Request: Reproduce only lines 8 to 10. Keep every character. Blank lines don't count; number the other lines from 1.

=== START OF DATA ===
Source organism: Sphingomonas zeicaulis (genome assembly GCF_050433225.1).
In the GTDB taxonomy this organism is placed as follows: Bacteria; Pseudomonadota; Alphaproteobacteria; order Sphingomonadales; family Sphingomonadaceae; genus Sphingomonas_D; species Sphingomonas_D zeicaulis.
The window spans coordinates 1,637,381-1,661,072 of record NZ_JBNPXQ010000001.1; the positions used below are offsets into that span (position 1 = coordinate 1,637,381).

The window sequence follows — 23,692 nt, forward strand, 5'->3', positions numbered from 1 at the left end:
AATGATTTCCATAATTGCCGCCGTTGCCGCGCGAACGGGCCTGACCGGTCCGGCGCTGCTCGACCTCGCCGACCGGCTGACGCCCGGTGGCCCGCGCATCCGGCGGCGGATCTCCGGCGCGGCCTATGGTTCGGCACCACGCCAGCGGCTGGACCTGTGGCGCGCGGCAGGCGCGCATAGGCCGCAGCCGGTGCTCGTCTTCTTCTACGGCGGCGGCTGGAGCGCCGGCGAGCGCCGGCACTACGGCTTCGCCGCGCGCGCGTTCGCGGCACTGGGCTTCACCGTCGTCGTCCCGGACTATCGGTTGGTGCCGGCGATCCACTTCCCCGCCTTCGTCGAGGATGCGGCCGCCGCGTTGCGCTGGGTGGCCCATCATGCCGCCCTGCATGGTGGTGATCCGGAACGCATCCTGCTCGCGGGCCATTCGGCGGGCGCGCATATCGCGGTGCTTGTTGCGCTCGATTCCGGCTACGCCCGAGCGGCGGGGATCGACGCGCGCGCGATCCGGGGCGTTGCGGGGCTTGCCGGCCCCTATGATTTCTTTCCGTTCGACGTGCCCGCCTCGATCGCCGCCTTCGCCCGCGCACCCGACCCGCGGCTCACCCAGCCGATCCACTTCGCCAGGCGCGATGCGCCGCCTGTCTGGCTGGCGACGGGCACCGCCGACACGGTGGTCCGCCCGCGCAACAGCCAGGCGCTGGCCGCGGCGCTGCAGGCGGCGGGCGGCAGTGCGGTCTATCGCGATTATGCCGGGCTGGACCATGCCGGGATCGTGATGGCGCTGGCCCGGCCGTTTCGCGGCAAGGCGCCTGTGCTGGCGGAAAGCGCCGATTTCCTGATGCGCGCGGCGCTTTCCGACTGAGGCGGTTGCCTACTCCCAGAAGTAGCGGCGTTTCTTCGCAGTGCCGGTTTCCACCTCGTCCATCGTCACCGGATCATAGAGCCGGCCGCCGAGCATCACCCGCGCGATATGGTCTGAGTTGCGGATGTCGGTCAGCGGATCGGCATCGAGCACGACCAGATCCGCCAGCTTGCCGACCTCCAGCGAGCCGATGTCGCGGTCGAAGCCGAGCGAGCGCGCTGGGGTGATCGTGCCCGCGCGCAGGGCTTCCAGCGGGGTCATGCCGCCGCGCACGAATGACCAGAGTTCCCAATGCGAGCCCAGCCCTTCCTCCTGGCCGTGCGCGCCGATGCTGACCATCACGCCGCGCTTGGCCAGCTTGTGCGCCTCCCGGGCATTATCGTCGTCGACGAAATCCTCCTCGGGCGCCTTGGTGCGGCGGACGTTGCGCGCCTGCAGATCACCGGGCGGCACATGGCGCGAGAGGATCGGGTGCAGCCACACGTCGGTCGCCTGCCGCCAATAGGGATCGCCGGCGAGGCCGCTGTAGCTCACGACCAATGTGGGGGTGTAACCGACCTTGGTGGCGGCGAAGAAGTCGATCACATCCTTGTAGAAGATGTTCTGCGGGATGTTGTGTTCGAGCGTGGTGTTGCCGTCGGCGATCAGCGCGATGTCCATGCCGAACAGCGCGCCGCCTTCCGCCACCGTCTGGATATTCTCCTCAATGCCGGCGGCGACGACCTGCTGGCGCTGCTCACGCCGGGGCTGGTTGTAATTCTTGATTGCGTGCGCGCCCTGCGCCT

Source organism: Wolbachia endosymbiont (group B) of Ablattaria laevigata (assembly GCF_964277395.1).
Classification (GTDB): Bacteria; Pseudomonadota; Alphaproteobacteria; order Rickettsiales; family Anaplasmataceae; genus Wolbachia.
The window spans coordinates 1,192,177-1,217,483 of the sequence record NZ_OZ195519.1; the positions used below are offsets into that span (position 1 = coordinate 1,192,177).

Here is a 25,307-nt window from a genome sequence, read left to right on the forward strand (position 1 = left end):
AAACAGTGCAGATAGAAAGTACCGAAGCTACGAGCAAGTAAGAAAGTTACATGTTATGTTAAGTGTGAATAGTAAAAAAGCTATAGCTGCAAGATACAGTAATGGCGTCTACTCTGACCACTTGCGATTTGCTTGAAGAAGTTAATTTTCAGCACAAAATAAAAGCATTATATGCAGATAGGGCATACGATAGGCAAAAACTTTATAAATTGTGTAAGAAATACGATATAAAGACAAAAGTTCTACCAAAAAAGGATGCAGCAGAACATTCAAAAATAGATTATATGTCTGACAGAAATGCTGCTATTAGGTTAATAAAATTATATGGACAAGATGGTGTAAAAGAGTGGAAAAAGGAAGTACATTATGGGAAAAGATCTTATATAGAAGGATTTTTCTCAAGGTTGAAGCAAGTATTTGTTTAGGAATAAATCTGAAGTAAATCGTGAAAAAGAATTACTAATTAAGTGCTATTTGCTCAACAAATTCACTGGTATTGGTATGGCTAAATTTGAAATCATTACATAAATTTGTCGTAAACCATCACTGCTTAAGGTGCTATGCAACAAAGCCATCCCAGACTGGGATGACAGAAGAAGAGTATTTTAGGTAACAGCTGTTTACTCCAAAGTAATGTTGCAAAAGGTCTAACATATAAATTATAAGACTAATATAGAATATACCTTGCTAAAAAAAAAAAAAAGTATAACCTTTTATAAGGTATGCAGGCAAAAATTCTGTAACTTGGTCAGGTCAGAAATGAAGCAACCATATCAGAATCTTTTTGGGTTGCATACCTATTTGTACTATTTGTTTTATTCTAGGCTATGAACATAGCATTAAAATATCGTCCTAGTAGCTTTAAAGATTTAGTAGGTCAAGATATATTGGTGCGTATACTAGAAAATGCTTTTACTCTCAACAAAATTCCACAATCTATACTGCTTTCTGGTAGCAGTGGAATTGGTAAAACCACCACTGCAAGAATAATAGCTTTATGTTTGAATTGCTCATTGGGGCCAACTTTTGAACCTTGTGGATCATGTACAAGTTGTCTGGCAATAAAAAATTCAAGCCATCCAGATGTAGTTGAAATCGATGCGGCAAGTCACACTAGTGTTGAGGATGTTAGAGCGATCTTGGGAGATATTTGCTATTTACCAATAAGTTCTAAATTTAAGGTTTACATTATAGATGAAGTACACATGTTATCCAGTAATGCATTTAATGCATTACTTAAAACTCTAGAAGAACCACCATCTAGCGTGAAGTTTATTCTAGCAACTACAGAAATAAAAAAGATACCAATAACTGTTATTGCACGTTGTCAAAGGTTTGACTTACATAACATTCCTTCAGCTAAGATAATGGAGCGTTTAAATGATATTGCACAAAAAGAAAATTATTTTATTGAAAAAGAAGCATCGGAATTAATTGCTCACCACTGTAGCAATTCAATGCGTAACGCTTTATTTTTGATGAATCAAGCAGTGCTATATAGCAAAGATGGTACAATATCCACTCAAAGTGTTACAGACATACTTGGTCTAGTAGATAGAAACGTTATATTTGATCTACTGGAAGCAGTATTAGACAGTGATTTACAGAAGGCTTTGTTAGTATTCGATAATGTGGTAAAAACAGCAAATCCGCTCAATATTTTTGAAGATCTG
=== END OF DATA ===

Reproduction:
The window spans coordinates 1,192,177-1,217,483 of the sequence record NZ_OZ195519.1; the positions used below are offsets into that span (position 1 = coordinate 1,192,177).

Here is a 25,307-nt window from a genome sequence, read left to right on the forward strand (position 1 = left end):
AAACAGTGCAGATAGAAAGTACCGAAGCTACGAGCAAGTAAGAAAGTTACATGTTATGTTAAGTGTGAATAGTAAAAAAGCTATAGCTGCAAGATACAGTAATGGCGTCTACTCTGACCACTTGCGATTTGCTTGAAGAAGTTAATTTTCAGCACAAAATAAAAGCATTATATGCAGATAGGGCATACGATAGGCAAAAACTTTATAAATTGTGTAAGAAATACGATATAAAGACAAAAGTTCTACCAAAAAAGGATGCAGCAGAACATTCAAAAATAGATTATATGTCTGACAGAAATGCTGCTATTAGGTTAATAAAATTATATGGACAAGATGGTGTAAAAGAGTGGAAAAAGGAAGTACATTATGGGAAAAGATCTTATATAGAAGGATTTTTCTCAAGGTTGAAGCAAGTATTTGTTTAGGAATAAATCTGAAGTAAATCGTGAAAAAGAATTACTAATTAAGTGCTATTTGCTCAACAAATTCACTGGTATTGGTATGGCTAAATTTGAAATCATTACATAAATTTGTCGTAAACCATCACTGCTTAAGGTGCTATGCAACAAAGCCATCCCAGACTGGGATGACAGAAGAAGAGTATTTTAGGTAACAGCTGTTTACTCCAAAGTAATGTTGCAAAAGGTCTAACATATAAATTATAAGACTAATATAGAATATACCTTGCTAAAAAAAAAAAAAAGTATAACCTTTTATAAGGTATGCAGGCAAAAATTCTGTAACTTGGTCAGGTCAGAAATGAAGCAACCATATCAGAATCTTTTTGGGTTGCATACCTATTTGTACTATTTGTTTTATTCTAGGCTATGAACATAGCATTAAAATATCGTCCTAGTAGCTTTAAAGATTTAGTAGGTCAAGATATATTGGTGCGTATACTAGAAAATGCTTTTACTCTCAACAAAATTCCACAATCTATACTGCTTTCTGGTAGCAGTGGAATTGGTAAAACCACCACTGCAAGAATAATAGCTTTATGTTTGAATTGCTCATTGGGGCCAACTTTTGAACCTTGTGGATCATGTACAAGTTGTCTGGCAATAAAAAATTCAAGCCATCCAGATGTAGTTGAAATCGATGCGGCAAGTCACACTAGTGTTGAGGATGTTAGAGCGATCTTGGGAGATATTTGCTATTTACCAATAAGTTCTAAATTTAAGGTTTACATTATAGATGAAGTACACATGTTATCCAGTAATGCATTTAATGCATTACTTAAAACTCTAGAAGAACCACCATCTAGCGTGAAGTTTATTCTAGCAACTACAGAAATAAAAAAGATACCAATAACTGTTATTGCACGTTGTCAAAGGTTTGACTTACATAACATTCCTTCAGCTAAGATAATGGAGCGTTTAAATGATATTGCACAAAAAGAAAATTATTTTATTGAAAAAGAAGCATCGGAATTAATTGCTCACCACTGTAGCAATTCAATGCGTAACGCTTTATTTTTGATGAATCAAGCAGTGCTATATAGCAAAGATGGTACAATATCCACTCAAAGTGTTACAGACATACTTGGTCTAGTAGATAGAAACGTTATATTTGATCTACTGGAAGCAGTATTAGACAGTGATTTACAGAAGGCTTTGTTAGTATTCGATAATGTGGTAAAAACAGCAAATCCGCTCAATATTTTTGAAGATCTG